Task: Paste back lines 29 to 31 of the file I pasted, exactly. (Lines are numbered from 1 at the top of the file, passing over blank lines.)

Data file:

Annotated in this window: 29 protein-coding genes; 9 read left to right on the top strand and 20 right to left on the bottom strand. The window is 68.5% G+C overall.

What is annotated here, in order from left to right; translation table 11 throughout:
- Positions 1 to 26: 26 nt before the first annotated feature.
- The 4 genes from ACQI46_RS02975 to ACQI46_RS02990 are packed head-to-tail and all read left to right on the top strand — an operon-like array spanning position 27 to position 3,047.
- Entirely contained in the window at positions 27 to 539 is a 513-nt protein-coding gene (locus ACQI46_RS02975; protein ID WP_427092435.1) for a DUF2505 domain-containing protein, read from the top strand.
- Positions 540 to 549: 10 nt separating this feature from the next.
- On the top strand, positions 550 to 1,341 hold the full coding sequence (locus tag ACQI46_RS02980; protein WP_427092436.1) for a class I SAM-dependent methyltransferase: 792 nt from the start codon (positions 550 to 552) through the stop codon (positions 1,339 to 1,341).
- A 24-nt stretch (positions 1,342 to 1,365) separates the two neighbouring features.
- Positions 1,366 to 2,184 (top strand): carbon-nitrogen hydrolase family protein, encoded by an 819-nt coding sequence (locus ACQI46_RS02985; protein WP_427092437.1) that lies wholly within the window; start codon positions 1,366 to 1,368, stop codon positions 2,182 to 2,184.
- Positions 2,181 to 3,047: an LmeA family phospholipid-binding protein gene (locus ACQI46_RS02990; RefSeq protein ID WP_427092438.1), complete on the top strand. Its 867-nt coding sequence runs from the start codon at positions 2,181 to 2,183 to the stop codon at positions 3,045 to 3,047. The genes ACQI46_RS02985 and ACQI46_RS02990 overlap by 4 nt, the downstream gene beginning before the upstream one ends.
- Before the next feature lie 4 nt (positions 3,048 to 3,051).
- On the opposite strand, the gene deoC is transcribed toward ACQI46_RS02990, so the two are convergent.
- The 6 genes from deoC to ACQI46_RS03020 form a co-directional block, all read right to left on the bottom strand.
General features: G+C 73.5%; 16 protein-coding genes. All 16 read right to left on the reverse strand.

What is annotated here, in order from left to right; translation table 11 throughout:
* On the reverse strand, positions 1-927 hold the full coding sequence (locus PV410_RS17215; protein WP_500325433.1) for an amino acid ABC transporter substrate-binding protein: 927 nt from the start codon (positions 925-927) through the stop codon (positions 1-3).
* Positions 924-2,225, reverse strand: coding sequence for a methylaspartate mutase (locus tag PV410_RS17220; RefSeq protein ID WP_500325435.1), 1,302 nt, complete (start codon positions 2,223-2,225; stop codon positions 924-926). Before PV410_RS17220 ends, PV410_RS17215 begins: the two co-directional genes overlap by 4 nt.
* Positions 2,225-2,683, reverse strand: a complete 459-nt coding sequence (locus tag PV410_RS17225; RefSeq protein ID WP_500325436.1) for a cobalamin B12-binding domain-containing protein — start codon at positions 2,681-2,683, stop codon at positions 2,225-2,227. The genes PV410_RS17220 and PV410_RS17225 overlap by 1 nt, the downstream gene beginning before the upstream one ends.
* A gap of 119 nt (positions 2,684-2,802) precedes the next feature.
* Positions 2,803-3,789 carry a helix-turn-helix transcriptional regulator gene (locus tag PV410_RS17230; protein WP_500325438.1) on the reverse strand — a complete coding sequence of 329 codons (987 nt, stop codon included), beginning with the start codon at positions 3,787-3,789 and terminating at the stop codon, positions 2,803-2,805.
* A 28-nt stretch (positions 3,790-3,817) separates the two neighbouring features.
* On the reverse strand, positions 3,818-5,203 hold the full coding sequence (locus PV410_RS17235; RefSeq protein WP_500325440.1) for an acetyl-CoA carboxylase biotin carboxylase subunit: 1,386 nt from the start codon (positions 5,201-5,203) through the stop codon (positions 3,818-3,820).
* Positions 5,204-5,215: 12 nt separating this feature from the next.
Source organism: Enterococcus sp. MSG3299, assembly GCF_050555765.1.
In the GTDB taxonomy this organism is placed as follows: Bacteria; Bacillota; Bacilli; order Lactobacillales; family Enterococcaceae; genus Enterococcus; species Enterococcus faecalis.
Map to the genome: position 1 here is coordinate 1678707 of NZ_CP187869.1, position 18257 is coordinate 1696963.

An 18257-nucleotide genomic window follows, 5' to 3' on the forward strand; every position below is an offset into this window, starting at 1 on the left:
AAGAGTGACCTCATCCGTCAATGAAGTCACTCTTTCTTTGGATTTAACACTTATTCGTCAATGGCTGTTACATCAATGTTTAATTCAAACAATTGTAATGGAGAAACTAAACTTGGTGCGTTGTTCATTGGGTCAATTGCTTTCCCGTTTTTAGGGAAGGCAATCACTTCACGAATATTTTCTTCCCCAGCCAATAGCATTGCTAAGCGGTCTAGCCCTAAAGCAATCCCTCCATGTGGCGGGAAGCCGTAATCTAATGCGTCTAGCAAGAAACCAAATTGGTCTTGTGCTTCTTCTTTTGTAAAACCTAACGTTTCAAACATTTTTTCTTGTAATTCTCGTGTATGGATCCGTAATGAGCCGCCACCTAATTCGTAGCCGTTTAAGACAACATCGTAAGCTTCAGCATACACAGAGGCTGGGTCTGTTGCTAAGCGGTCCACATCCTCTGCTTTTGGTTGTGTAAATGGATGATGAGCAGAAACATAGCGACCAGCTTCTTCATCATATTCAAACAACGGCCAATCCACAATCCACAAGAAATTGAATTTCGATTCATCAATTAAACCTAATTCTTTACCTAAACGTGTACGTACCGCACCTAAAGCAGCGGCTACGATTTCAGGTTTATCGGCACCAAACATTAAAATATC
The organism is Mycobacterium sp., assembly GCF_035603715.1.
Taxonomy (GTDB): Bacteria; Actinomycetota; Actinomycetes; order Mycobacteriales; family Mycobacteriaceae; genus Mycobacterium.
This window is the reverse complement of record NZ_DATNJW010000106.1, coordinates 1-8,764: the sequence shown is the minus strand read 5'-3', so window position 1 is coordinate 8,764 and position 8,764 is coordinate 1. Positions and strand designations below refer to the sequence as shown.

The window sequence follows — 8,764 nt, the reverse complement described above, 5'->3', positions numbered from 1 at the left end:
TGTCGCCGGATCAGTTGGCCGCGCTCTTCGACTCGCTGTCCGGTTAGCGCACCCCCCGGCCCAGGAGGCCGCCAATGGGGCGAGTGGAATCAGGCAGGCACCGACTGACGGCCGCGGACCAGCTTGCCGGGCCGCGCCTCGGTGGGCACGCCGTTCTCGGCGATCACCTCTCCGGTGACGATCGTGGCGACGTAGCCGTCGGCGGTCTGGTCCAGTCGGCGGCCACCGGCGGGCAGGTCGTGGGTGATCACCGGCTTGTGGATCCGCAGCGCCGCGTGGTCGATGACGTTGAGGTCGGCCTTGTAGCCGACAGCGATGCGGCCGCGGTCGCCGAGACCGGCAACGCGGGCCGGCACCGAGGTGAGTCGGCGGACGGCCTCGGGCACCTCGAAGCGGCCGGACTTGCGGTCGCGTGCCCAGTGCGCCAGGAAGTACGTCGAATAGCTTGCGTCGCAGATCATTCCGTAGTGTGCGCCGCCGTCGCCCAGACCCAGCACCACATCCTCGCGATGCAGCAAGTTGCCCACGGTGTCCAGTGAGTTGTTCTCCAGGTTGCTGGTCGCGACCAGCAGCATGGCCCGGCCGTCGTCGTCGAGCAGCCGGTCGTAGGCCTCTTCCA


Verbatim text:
The organism is Mycobacterium sp., assembly GCF_035603715.1.
Taxonomy (GTDB): Bacteria; Actinomycetota; Actinomycetes; order Mycobacteriales; family Mycobacteriaceae; genus Mycobacterium.
This window is the reverse complement of record NZ_DATNJW010000106.1, coordinates 1-8,764: the sequence shown is the minus strand read 5'-3', so window position 1 is coordinate 8,764 and position 8,764 is coordinate 1. Positions and strand designations below refer to the sequence as shown.